Eighty percent of kids in Oklahoma City, Oklahoma between the ages of 6 and 12 can’t tell time on a standard, round, analog clock.
The number is slightly harder than the national average of 75 percent.
The shocking data comes from the Boys & Girls Clubs of Oklahoma County, reports local NBC affiliate KFOR-TV.
“I was super surprised,” Caitlin Carnes, a Boys & Girls Club staffer at Santa Fe South Elementary School in Oklahoma City, told KFOR. “When I was growing up that was something that we learned. I don’t know if that makes me old or not.”
Kids in the time-troubled age range of 6 to 12 say telling time is hard.
“It’s kind of on the side,” one girl matter-of-factly explained to a KFOR reporter concerning that big hand and that other little hand.
“And you say it’s 1:00, when it’s kinda still 12:00. That confuses me,” she said.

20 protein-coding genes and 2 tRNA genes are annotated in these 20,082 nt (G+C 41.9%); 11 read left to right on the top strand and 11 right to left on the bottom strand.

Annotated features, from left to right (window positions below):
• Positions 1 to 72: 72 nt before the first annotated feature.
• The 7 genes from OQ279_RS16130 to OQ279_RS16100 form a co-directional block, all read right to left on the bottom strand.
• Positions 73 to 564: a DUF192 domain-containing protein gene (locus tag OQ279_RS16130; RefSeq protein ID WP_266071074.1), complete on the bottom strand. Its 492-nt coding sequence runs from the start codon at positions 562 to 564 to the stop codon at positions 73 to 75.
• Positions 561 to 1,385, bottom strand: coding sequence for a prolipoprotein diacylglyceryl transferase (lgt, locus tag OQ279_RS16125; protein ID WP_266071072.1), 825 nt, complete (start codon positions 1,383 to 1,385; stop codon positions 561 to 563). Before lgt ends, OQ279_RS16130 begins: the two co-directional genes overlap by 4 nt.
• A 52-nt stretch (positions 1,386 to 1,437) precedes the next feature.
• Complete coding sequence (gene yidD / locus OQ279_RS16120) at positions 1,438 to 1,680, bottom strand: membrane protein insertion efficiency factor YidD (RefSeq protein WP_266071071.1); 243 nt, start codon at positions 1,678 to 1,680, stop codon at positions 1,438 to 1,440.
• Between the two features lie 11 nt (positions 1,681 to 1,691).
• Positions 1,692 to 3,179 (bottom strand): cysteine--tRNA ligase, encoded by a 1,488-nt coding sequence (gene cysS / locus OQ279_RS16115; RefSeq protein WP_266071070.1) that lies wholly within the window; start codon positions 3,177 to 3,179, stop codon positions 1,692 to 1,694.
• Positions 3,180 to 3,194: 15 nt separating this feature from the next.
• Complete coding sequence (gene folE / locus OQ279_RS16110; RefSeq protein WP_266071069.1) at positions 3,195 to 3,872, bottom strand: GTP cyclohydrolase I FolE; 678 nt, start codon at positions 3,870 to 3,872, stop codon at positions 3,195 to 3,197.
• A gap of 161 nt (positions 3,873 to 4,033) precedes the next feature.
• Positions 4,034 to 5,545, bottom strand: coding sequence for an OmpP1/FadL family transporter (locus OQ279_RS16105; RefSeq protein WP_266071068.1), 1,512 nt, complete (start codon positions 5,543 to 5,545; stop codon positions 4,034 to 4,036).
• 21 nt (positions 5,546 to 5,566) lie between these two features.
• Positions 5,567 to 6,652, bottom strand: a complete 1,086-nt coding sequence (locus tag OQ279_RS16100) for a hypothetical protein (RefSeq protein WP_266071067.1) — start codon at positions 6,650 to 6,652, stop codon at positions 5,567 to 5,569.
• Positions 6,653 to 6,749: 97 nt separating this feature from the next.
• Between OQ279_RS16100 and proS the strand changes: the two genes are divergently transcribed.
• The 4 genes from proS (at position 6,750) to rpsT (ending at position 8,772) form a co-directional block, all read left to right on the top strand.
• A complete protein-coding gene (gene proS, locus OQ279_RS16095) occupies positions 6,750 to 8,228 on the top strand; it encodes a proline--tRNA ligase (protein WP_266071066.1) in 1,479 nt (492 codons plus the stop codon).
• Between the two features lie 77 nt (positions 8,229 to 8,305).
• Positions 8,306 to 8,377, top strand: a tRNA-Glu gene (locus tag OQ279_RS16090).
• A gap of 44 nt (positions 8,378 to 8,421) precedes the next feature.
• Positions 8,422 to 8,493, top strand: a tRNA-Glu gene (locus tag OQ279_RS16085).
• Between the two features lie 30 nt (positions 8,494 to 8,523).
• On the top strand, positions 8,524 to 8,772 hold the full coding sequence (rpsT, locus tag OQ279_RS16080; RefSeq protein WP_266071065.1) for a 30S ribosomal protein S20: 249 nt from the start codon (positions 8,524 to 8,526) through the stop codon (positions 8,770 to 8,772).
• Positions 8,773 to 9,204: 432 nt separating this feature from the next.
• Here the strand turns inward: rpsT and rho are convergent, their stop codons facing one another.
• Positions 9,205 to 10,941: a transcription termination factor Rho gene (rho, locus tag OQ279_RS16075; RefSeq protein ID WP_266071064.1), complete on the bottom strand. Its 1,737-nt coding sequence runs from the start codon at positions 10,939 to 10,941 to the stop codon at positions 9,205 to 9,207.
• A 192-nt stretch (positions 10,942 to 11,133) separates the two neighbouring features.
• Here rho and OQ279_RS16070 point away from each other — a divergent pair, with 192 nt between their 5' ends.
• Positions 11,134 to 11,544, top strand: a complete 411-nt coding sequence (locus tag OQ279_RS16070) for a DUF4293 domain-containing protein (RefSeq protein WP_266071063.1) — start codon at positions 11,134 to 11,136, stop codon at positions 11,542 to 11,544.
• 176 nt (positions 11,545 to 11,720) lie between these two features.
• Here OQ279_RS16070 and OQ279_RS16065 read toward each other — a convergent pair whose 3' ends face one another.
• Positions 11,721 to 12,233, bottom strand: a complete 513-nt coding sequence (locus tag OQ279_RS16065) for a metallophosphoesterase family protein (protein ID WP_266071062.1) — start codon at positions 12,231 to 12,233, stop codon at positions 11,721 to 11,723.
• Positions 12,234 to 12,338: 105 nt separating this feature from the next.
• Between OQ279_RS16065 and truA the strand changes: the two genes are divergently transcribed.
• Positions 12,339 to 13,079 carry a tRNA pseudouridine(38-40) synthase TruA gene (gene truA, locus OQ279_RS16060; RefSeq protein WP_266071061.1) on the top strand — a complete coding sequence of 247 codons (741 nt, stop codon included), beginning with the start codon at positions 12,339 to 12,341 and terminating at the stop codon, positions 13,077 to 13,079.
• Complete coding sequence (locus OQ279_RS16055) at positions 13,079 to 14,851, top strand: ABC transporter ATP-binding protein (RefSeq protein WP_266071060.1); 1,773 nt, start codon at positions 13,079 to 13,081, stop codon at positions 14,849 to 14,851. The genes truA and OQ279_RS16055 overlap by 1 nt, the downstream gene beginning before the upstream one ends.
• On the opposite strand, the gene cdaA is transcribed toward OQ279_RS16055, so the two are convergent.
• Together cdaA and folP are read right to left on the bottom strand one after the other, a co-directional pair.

There’s no compelling reason to learn how to tell time the old-school way in this day and age because so many clocks — on so many devices — are now digital.
“Everyone’s so used to seeing digital,” Carnes, the Boys & Girls Club staffer, told KFOR. “They all have cell phones and tablets so they don’t have to look at a clock very often that’s analog.”
The 80-percent figure in Oklahoma City is based on a time-telling test and survey of 150 students.
Only 31 of those 150 kids passed the test. Just under half of the passing earning students earned perfect scores, likely proving that telling time is a pretty easy skill to master.